You can’t tell your employees how to use social media — you need to teach them instead, Tanya Hilleary and Mahdi Gharavi of MetroStar Systems argued today during a presentation at Social Media for Defense and Government. Getting your employees involved in your social-media strategy can pay huge dividends, but it can also present enormous pitfalls. The key to making a social-media strategy work, they argued, is education that builds a deep, personal understanding.
Hilleary and Gharavi said there are three primary ways an organization can approach social networks:
- It can create a social-media policy. A policy spells out what employees must and must not do. It needs to be enforceable.
- It can establish a set of guidelines. This establishes what you’d like your employees to do. It’s more of a handbook for best practices than a rule book. It leaves employees to decide how they’ll approach social networks.
- It can instill social-media principles in their employees. This means getting your employees to internalize a set of values that will guide their actions. It’s something they can take with them.
No matter what course your organization chooses, training is key, they noted. Employees need to know what their role is and what’s expected of them. Employers can make that process easier by focusing their efforts on workers who are excited by social media and have a natural aptitude for it. Make those employees aware of your goals, the tools you’re using, and the official company line on social-media issues. It’s not enough just to rattle off those bullet points, however — it’s vital to build authentic understanding of what your organization is trying to do.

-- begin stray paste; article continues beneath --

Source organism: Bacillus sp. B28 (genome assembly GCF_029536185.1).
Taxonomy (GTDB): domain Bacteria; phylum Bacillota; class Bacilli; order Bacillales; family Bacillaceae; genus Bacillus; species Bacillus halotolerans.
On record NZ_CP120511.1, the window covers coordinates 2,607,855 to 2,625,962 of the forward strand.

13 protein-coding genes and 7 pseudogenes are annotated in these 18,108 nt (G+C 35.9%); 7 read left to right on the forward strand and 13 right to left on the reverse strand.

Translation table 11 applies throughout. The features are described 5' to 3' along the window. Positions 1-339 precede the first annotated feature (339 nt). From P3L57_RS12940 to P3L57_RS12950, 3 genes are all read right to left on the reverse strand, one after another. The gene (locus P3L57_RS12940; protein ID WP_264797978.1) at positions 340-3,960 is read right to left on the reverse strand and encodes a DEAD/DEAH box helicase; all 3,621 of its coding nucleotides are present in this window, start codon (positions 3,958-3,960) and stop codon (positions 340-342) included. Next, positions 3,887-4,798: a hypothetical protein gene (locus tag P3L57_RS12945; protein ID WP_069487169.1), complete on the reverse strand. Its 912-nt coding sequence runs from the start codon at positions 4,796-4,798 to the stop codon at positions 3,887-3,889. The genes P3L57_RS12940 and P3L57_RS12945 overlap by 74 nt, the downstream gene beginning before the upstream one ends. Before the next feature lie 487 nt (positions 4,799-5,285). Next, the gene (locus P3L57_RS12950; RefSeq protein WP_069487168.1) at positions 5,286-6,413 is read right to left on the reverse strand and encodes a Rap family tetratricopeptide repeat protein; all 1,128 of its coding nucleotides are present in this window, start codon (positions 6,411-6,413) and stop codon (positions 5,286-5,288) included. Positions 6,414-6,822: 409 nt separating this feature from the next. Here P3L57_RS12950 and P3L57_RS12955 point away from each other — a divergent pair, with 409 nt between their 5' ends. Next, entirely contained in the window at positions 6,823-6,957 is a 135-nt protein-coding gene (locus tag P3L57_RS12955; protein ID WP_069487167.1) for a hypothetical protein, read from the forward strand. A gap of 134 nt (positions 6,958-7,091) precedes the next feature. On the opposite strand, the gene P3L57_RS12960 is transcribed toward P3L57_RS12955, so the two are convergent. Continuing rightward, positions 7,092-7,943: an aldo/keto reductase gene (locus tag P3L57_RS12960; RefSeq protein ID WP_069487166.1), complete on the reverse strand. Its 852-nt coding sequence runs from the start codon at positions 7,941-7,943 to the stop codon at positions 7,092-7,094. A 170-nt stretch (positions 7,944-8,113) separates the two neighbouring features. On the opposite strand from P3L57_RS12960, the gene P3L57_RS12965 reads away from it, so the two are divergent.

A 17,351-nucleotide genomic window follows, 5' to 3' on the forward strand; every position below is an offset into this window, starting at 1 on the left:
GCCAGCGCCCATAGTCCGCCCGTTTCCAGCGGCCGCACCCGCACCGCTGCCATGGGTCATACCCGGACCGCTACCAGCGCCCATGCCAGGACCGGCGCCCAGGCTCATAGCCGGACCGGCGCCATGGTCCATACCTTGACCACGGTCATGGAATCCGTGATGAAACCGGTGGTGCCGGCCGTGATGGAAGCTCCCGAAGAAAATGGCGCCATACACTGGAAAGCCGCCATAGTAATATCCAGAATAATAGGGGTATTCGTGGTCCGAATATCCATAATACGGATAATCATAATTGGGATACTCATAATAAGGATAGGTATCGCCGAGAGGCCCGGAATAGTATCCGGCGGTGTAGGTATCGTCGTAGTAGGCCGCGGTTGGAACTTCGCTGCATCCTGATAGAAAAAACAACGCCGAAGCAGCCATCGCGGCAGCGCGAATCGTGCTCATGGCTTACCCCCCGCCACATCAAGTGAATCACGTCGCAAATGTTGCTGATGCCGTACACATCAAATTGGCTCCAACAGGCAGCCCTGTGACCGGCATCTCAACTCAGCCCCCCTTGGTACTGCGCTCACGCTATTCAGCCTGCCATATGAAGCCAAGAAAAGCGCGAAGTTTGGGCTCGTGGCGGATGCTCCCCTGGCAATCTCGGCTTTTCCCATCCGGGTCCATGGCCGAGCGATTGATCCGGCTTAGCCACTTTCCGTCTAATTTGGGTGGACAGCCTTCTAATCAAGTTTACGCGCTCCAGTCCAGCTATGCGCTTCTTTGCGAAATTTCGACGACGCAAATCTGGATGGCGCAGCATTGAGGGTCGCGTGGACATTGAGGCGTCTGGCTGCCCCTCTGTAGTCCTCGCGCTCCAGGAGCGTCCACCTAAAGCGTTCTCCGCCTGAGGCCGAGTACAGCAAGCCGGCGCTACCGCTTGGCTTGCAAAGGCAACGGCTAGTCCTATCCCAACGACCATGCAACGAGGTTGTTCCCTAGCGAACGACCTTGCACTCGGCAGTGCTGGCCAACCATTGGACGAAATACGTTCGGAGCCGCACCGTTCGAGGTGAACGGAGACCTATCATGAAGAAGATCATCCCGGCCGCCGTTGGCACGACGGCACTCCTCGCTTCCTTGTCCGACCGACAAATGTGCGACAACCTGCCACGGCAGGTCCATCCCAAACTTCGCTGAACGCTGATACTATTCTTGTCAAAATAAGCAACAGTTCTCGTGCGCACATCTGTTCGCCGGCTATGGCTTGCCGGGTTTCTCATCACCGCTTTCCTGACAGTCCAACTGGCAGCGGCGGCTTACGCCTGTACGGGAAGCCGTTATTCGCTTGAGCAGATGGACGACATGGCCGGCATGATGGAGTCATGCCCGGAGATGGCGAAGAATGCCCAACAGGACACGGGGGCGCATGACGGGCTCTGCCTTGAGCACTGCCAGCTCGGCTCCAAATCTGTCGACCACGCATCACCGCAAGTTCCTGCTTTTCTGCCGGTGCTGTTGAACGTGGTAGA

Hilleary and Gharavi said an organization needs to make sure its employees understand the risks that social media can present. Encourage employees to set limits about what they’re willing to disclose online, both in terms of their work and their personal lives. If your organization is particularly sensitive, you may want to start with an internal social-media initiative. Using an internal wiki or a network such as Yammer can help workers get used to social-media best practices. Remember that the culture you want starts at home, Hilleary said.